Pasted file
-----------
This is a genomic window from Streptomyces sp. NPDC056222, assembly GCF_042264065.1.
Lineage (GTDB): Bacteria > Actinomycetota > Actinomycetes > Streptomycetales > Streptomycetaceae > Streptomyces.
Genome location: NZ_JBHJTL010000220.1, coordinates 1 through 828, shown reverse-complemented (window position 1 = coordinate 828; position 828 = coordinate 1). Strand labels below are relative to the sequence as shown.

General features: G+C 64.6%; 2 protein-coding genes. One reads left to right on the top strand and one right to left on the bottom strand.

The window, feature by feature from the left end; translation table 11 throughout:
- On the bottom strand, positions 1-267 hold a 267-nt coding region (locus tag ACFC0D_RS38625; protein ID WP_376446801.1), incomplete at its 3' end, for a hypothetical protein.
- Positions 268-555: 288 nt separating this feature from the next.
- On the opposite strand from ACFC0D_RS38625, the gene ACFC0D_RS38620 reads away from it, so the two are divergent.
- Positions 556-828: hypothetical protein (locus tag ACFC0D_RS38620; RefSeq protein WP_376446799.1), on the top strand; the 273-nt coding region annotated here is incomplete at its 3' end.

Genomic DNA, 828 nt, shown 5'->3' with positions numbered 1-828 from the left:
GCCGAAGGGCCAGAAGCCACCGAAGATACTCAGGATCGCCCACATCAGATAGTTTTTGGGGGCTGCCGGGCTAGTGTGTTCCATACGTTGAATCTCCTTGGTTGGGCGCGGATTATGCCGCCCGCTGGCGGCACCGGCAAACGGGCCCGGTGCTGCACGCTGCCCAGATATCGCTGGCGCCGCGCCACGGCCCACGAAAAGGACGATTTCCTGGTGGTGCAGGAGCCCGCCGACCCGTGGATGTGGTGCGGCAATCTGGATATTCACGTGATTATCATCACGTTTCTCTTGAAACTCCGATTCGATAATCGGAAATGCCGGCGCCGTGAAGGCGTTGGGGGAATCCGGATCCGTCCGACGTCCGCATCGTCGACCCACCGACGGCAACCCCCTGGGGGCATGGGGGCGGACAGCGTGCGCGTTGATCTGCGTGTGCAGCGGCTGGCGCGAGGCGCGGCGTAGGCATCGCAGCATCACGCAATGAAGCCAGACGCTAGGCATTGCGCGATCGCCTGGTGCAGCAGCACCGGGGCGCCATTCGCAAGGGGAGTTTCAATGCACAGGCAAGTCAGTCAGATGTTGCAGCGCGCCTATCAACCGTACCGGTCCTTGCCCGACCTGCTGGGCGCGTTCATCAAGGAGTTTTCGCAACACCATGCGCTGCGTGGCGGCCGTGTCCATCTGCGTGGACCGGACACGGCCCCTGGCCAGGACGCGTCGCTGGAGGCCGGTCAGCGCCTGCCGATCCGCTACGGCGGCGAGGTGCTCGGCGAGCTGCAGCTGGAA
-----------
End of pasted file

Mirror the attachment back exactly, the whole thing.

This is a genomic window from Streptomyces sp. NPDC056222, assembly GCF_042264065.1.
Lineage (GTDB): Bacteria > Actinomycetota > Actinomycetes > Streptomycetales > Streptomycetaceae > Streptomyces.
Genome location: NZ_JBHJTL010000220.1, coordinates 1 through 828, shown reverse-complemented (window position 1 = coordinate 828; position 828 = coordinate 1). Strand labels below are relative to the sequence as shown.

General features: G+C 64.6%; 2 protein-coding genes. One reads left to right on the top strand and one right to left on the bottom strand.

The window, feature by feature from the left end; translation table 11 throughout:
- On the bottom strand, positions 1-267 hold a 267-nt coding region (locus tag ACFC0D_RS38625; protein ID WP_376446801.1), incomplete at its 3' end, for a hypothetical protein.
- Positions 268-555: 288 nt separating this feature from the next.
- On the opposite strand from ACFC0D_RS38625, the gene ACFC0D_RS38620 reads away from it, so the two are divergent.
- Positions 556-828: hypothetical protein (locus tag ACFC0D_RS38620; RefSeq protein WP_376446799.1), on the top strand; the 273-nt coding region annotated here is incomplete at its 3' end.

Genomic DNA, 828 nt, shown 5'->3' with positions numbered 1-828 from the left:
GCCGAAGGGCCAGAAGCCACCGAAGATACTCAGGATCGCCCACATCAGATAGTTTTTGGGGGCTGCCGGGCTAGTGTGTTCCATACGTTGAATCTCCTTGGTTGGGCGCGGATTATGCCGCCCGCTGGCGGCACCGGCAAACGGGCCCGGTGCTGCACGCTGCCCAGATATCGCTGGCGCCGCGCCACGGCCCACGAAAAGGACGATTTCCTGGTGGTGCAGGAGCCCGCCGACCCGTGGATGTGGTGCGGCAATCTGGATATTCACGTGATTATCATCACGTTTCTCTTGAAACTCCGATTCGATAATCGGAAATGCCGGCGCCGTGAAGGCGTTGGGGGAATCCGGATCCGTCCGACGTCCGCATCGTCGACCCACCGACGGCAACCCCCTGGGGGCATGGGGGCGGACAGCGTGCGCGTTGATCTGCGTGTGCAGCGGCTGGCGCGAGGCGCGGCGTAGGCATCGCAGCATCACGCAATGAAGCCAGACGCTAGGCATTGCGCGATCGCCTGGTGCAGCAGCACCGGGGCGCCATTCGCAAGGGGAGTTTCAATGCACAGGCAAGTCAGTCAGATGTTGCAGCGCGCCTATCAACCGTACCGGTCCTTGCCCGACCTGCTGGGCGCGTTCATCAAGGAGTTTTCGCAACACCATGCGCTGCGTGGCGGCCGTGTCCATCTGCGTGGACCGGACACGGCCCCTGGCCAGGACGCGTCGCTGGAGGCCGGTCAGCGCCTGCCGATCCGCTACGGCGGCGAGGTGCTCGGCGAGCTGCAGCTGGAA